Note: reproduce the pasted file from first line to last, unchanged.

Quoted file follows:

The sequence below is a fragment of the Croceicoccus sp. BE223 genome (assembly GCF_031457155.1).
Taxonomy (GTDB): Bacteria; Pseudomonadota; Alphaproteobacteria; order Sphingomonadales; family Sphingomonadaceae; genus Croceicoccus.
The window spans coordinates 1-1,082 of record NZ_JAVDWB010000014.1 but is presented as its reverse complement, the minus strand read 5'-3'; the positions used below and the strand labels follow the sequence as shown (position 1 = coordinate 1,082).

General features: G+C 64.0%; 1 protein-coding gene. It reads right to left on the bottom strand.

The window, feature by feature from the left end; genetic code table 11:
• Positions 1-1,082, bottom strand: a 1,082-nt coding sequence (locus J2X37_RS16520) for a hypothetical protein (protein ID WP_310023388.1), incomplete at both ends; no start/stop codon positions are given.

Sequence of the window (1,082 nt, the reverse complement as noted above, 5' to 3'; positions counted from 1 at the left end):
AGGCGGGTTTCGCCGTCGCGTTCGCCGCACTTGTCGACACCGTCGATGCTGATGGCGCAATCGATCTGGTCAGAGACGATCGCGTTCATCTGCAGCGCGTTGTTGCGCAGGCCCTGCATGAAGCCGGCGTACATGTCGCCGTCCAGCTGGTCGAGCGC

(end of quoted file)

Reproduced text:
The sequence below is a fragment of the Croceicoccus sp. BE223 genome (assembly GCF_031457155.1).
Taxonomy (GTDB): Bacteria; Pseudomonadota; Alphaproteobacteria; order Sphingomonadales; family Sphingomonadaceae; genus Croceicoccus.
The window spans coordinates 1-1,082 of record NZ_JAVDWB010000014.1 but is presented as its reverse complement, the minus strand read 5'-3'; the positions used below and the strand labels follow the sequence as shown (position 1 = coordinate 1,082).

General features: G+C 64.0%; 1 protein-coding gene. It reads right to left on the bottom strand.

The window, feature by feature from the left end; genetic code table 11:
• Positions 1-1,082, bottom strand: a 1,082-nt coding sequence (locus J2X37_RS16520) for a hypothetical protein (protein ID WP_310023388.1), incomplete at both ends; no start/stop codon positions are given.

Sequence of the window (1,082 nt, the reverse complement as noted above, 5' to 3'; positions counted from 1 at the left end):
AGGCGGGTTTCGCCGTCGCGTTCGCCGCACTTGTCGACACCGTCGATGCTGATGGCGCAATCGATCTGGTCAGAGACGATCGCGTTCATCTGCAGCGCGTTGTTGCGCAGGCCCTGCATGAAGCCGGCGTACATGTCGCCGTCCAGCTGGTCGAGCGC